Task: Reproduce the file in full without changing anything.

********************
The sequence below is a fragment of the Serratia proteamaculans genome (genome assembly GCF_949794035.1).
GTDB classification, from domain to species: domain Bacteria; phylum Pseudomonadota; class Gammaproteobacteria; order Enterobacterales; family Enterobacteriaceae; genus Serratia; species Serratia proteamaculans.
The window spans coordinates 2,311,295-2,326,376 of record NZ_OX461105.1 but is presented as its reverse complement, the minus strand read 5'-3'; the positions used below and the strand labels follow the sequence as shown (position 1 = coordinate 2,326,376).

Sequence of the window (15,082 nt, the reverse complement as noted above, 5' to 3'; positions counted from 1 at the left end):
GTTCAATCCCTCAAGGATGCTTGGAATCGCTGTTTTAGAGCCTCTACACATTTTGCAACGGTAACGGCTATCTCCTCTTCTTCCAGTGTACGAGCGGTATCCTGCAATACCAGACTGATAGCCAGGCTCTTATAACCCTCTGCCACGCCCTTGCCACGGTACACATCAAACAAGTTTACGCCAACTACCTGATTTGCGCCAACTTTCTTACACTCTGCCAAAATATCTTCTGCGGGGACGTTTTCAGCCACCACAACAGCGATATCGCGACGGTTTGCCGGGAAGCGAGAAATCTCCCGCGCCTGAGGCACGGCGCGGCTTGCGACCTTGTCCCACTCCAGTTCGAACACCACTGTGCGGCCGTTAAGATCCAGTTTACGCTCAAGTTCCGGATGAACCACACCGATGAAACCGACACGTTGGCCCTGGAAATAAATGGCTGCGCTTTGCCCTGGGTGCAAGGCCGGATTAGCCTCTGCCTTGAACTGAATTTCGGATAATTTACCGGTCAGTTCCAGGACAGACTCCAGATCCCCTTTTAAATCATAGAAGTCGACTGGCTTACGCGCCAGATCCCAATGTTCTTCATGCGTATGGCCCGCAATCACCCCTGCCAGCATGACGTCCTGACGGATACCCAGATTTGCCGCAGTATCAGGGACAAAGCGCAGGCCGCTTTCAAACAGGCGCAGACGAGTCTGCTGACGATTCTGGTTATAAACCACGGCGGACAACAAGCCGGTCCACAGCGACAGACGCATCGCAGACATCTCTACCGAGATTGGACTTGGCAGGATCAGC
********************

The sequence below is a fragment of the Serratia proteamaculans genome (genome assembly GCF_949794035.1).
GTDB classification, from domain to species: domain Bacteria; phylum Pseudomonadota; class Gammaproteobacteria; order Enterobacterales; family Enterobacteriaceae; genus Serratia; species Serratia proteamaculans.
The window spans coordinates 2,311,295-2,326,376 of record NZ_OX461105.1 but is presented as its reverse complement, the minus strand read 5'-3'; the positions used below and the strand labels follow the sequence as shown (position 1 = coordinate 2,326,376).

Sequence of the window (15,082 nt, the reverse complement as noted above, 5' to 3'; positions counted from 1 at the left end):
GTTCAATCCCTCAAGGATGCTTGGAATCGCTGTTTTAGAGCCTCTACACATTTTGCAACGGTAACGGCTATCTCCTCTTCTTCCAGTGTACGAGCGGTATCCTGCAATACCAGACTGATAGCCAGGCTCTTATAACCCTCTGCCACGCCCTTGCCACGGTACACATCAAACAAGTTTACGCCAACTACCTGATTTGCGCCAACTTTCTTACACTCTGCCAAAATATCTTCTGCGGGGACGTTTTCAGCCACCACAACAGCGATATCGCGACGGTTTGCCGGGAAGCGAGAAATCTCCCGCGCCTGAGGCACGGCGCGGCTTGCGACCTTGTCCCACTCCAGTTCGAACACCACTGTGCGGCCGTTAAGATCCAGTTTACGCTCAAGTTCCGGATGAACCACACCGATGAAACCGACACGTTGGCCCTGGAAATAAATGGCTGCGCTTTGCCCTGGGTGCAAGGCCGGATTAGCCTCTGCCTTGAACTGAATTTCGGATAATTTACCGGTCAGTTCCAGGACAGACTCCAGATCCCCTTTTAAATCATAGAAGTCGACTGGCTTACGCGCCAGATCCCAATGTTCTTCATGCGTATGGCCCGCAATCACCCCTGCCAGCATGACGTCCTGACGGATACCCAGATTTGCCGCAGTATCAGGGACAAAGCGCAGGCCGCTTTCAAACAGGCGCAGACGAGTCTGCTGACGATTCTGGTTATAAACCACGGCGGACAACAAGCCGGTCCACAGCGACAGACGCATCGCAGACATCTCTACCGAGATTGGACTTGGCAGGATCAGC